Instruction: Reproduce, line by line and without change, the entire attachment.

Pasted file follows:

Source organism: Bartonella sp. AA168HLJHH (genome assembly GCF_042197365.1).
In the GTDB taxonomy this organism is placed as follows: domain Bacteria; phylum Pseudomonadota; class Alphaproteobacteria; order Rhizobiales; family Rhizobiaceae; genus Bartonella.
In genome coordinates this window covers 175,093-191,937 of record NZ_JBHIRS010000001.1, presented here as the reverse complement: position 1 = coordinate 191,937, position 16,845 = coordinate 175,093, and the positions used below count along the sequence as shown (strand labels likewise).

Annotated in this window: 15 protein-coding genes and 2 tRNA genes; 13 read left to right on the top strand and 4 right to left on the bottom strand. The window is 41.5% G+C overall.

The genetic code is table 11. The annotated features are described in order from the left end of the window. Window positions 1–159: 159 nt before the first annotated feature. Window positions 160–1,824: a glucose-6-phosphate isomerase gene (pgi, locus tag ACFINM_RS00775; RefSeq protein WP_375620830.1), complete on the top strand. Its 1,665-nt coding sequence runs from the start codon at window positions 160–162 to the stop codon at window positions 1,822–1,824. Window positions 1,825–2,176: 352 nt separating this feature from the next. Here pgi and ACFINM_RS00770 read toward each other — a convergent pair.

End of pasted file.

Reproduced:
Source organism: Bartonella sp. AA168HLJHH (genome assembly GCF_042197365.1).
In the GTDB taxonomy this organism is placed as follows: domain Bacteria; phylum Pseudomonadota; class Alphaproteobacteria; order Rhizobiales; family Rhizobiaceae; genus Bartonella.
In genome coordinates this window covers 175,093-191,937 of record NZ_JBHIRS010000001.1, presented here as the reverse complement: position 1 = coordinate 191,937, position 16,845 = coordinate 175,093, and the positions used below count along the sequence as shown (strand labels likewise).

Annotated in this window: 15 protein-coding genes and 2 tRNA genes; 13 read left to right on the top strand and 4 right to left on the bottom strand. The window is 41.5% G+C overall.

The genetic code is table 11. The annotated features are described in order from the left end of the window. Window positions 1–159: 159 nt before the first annotated feature. Window positions 160–1,824: a glucose-6-phosphate isomerase gene (pgi, locus tag ACFINM_RS00775; RefSeq protein WP_375620830.1), complete on the top strand. Its 1,665-nt coding sequence runs from the start codon at window positions 160–162 to the stop codon at window positions 1,822–1,824. Window positions 1,825–2,176: 352 nt separating this feature from the next. Here pgi and ACFINM_RS00770 read toward each other — a convergent pair.